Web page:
Daily Dispatches

Title: Dick Morse - Lhotse Expedition 2012

24th May, 2012 - Camp IV (26,000 ft.) to Summit (27,677 ft.)

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24th May, 2012 - Camp IV (26,000 ft.) to Summit (27,677 ft.)?

We were all up at 1 AM (Sherpa’s Lakpa and Pasang and I).  It was still windy, but after hot drinks it seemed to be dropping.  We got our down suits on, packed our essentials- spare mitts, a few snacks, hot water etc.  We left our tent at Lhotse Camp IV by 2 AM and slowly moved up the steep snow field above Camp IV.  When I climb at night it seems that everything is steeper and longer.  Fortunately our route had new fixed line set just days before.  At least most of it did.

The route moved up to some rock ledges and then into a steep gully (about 40 to 60 degree slope) that initially had good snow and ice in it.  These sections were quite enjoyable.  While still dark we could see strings of light far down at Camp II moving up to the Lhotse face towards Camp II.  These climbers were aiming for the climbing window through May 26th or 27thy.  When it started to get light our view of Everest was incredible.  It started pink than bright red.

Lakpa leading us up the gully before daylight
Lakpa leading us up the gully before daylight

As we moved further up the gully our snow and ice all but disappeared.  We found ourselves scratching our way up a narrow gully of rock.  It was made worse by the fact that the rock quality was poor.  The gully became a steep bowling alley with rock fall instead of bowling balls coming at us.  At times it was like being in a video game where rocks would be bouncing their way down the steep gully at us and we had to do our best to dodge them.  Numerous times we were all hit by small rocks.  The challenge was to dodge the larger ones that could inflict some real damage.  Both Pasang and I were hit by a larger rock (6 – 10 inch).  I got a bruise on my left shoulder and Pasang had his right sleeve on his down suit tore and a bruise to remember it by.
Near the top of the gully our fixed line ended.  We got out our ice axes and each of us soloed about 200 yards before reaching some old fixed line that at least gave some sense of security.  We were able to salvage some of the old fixed line to use on our way back down to protect this section.

At about 7:30 AM as we neared the summit Lakpa noticed that just below the last rock section leading to the summit appeared to be a climber.  As we got closer it was clear that we had come upon the missing climber from the previous week on Lhotse (from the Czech Republic).  We had to climb next to him and use the fixed line he was still attached to for our ascent to the summit.  He had attempted Lhotse without oxygen or Sherpa support.  It appeared that he was descending because he still had his ATC attached to the fixed line off the summit.

All three of us moved slowly by him and climbed up the Lhotse summit (27,677 ft.) at 8:30 AM.  It was pretty emotional for all three of us.  On my second attempt I finally got to the top of Lhotse.  This was Pasang’s first 8,000 meter peak.  He is now an official climbing Sherpa.  This was Lakpa’s second successful Lhotse climb and he seemed thrilled that we all mad it up safely.  After hugs and handshakes we went about the business of summit pictures on our small perch.  We stood on a steep snow covered summit about 15 feet long.  On the Tibet side it drops off nearly vertically for thousands of feet.  On the Nepal side we had about 10 feet of steep snow than nearly vertical rock for about 50 to 60 feet.  It was still windy, but nothing like the previous days.  The forecast for a good weather window starting on the 24th had been accurate.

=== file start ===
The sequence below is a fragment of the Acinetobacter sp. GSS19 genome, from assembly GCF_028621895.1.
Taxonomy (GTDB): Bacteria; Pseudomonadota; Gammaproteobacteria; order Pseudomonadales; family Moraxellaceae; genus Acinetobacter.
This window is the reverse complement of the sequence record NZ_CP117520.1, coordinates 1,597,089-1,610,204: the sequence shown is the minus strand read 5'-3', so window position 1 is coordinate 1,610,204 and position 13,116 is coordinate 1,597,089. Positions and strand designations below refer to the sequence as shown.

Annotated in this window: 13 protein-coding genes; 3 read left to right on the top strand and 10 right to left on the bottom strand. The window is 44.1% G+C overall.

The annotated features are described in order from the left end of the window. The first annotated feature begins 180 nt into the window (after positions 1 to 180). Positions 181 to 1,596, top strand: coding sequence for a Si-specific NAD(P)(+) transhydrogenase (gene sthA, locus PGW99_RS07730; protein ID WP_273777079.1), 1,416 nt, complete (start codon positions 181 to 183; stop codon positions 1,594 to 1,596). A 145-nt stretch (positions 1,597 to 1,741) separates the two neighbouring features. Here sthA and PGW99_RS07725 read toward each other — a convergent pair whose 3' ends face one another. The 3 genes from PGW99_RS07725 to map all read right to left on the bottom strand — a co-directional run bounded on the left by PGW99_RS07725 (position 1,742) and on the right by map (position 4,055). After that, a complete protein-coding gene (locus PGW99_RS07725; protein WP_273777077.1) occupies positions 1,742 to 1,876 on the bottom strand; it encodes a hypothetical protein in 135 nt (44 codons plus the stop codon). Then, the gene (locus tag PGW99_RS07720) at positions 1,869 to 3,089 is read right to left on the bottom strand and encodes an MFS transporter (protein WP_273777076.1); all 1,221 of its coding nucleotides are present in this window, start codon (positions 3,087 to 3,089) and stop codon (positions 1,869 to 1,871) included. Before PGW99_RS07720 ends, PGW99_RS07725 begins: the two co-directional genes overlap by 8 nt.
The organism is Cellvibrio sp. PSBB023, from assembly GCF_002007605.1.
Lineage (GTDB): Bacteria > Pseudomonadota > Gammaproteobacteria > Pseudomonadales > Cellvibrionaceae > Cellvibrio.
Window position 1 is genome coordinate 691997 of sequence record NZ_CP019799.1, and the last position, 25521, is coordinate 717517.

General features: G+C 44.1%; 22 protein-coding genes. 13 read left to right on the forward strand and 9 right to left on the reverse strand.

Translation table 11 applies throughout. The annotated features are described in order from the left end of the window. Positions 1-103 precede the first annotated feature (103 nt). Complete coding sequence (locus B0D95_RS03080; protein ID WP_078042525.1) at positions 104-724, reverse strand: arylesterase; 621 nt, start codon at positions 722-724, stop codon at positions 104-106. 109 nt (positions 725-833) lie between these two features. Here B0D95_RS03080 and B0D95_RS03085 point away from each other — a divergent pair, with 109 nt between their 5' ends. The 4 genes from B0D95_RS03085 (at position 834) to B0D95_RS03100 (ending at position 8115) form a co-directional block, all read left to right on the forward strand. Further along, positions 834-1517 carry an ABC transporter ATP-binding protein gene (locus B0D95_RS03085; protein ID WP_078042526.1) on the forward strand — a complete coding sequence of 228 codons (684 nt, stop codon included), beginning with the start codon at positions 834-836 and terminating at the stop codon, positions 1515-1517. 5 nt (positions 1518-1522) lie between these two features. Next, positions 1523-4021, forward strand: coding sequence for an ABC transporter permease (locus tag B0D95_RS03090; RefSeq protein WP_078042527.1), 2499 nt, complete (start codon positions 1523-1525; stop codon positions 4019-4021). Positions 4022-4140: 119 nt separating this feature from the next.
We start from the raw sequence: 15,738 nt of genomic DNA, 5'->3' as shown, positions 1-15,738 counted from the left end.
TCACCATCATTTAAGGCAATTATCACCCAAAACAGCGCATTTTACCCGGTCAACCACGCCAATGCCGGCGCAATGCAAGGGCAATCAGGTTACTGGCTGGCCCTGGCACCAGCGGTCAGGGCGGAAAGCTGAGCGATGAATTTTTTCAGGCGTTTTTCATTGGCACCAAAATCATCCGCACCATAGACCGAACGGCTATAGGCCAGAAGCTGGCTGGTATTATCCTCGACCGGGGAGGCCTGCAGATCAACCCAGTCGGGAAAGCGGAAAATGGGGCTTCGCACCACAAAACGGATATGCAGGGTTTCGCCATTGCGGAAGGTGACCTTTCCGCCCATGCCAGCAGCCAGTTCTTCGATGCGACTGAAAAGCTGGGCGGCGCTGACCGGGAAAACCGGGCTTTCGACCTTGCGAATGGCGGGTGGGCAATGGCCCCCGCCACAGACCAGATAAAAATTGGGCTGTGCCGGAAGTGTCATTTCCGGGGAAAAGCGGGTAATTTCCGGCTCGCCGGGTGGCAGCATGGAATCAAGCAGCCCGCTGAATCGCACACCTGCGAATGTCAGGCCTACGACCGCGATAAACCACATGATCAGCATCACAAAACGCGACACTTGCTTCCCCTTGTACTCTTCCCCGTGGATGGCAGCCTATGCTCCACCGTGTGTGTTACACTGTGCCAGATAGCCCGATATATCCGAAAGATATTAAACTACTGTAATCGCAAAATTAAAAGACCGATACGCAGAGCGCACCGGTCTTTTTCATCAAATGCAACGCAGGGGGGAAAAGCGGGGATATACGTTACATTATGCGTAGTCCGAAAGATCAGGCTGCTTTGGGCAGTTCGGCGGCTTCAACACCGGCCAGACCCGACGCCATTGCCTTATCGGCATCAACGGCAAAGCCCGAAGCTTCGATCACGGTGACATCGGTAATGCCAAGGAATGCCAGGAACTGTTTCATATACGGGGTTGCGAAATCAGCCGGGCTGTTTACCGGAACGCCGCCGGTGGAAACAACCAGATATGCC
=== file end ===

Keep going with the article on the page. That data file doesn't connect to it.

Our perch on the Lhotse summit

Our perch on the Lhotse summit

 

Lakpa and Pasang on the summit of Lhotse

Lakpa and Pasang on the summit of Lhotse

 

Looking across at Everest from the summit of Lhotse

Looking across at Everest from the summit of Lhotse

After about 30 minutes on the small summit we started down.  Our repel off the summit was made a bit more difficult because we had to avoid landing on the climber that had died on the end of the summit fixed line.  On our descent down the narrow gully we stayed as close together as possible so that rocks we knocked loose had little time to gain speed before hitting the person below.  This process worked because we had no injuries on our descent.  We were very lucky that there were no other climbers on our route on Lhotse today.  I can’t imagine being on this route under these conditions with additional climbers also on the route.

We got back to our Camp IV at noon.   We were shocked to find about 40 climbers and Sherpa’s had moved up to Lhotse Camp IV for their summit attempt on the 25th.  As I mentioned before – with just three of us on the route Iwas uncomfortable at times with the rock fall.  What will it be like with as many as forty folks on the route at the same time?

After getting back to Camp IV we had some soup and noodles and lots to drink.  Then by 1 PM I headed down while Lakpa and Pasang packed up the tent and gear at Camp IV.  I got back down to Camp III by 3 PM.  While I took a break Lakpa and Pasang caught up.  By 3:30 I headed on down to Camp II.  Lakpa and Pasang again caught up with me just as I arrived at Camp II a little after 6 PM.  We were all pretty tired after being on the go for over 16 hours so we decided to stay at Camp II for the night.  The Camp II cook actually had a beer for me and all three of us had some dinner and additional hot and cold drinks.  By 8 PM we were all off to our sleeping tents.  Tomorrow we would be up early to get back to EBC.  I only have one day left before my scheduled flight home on the 26th.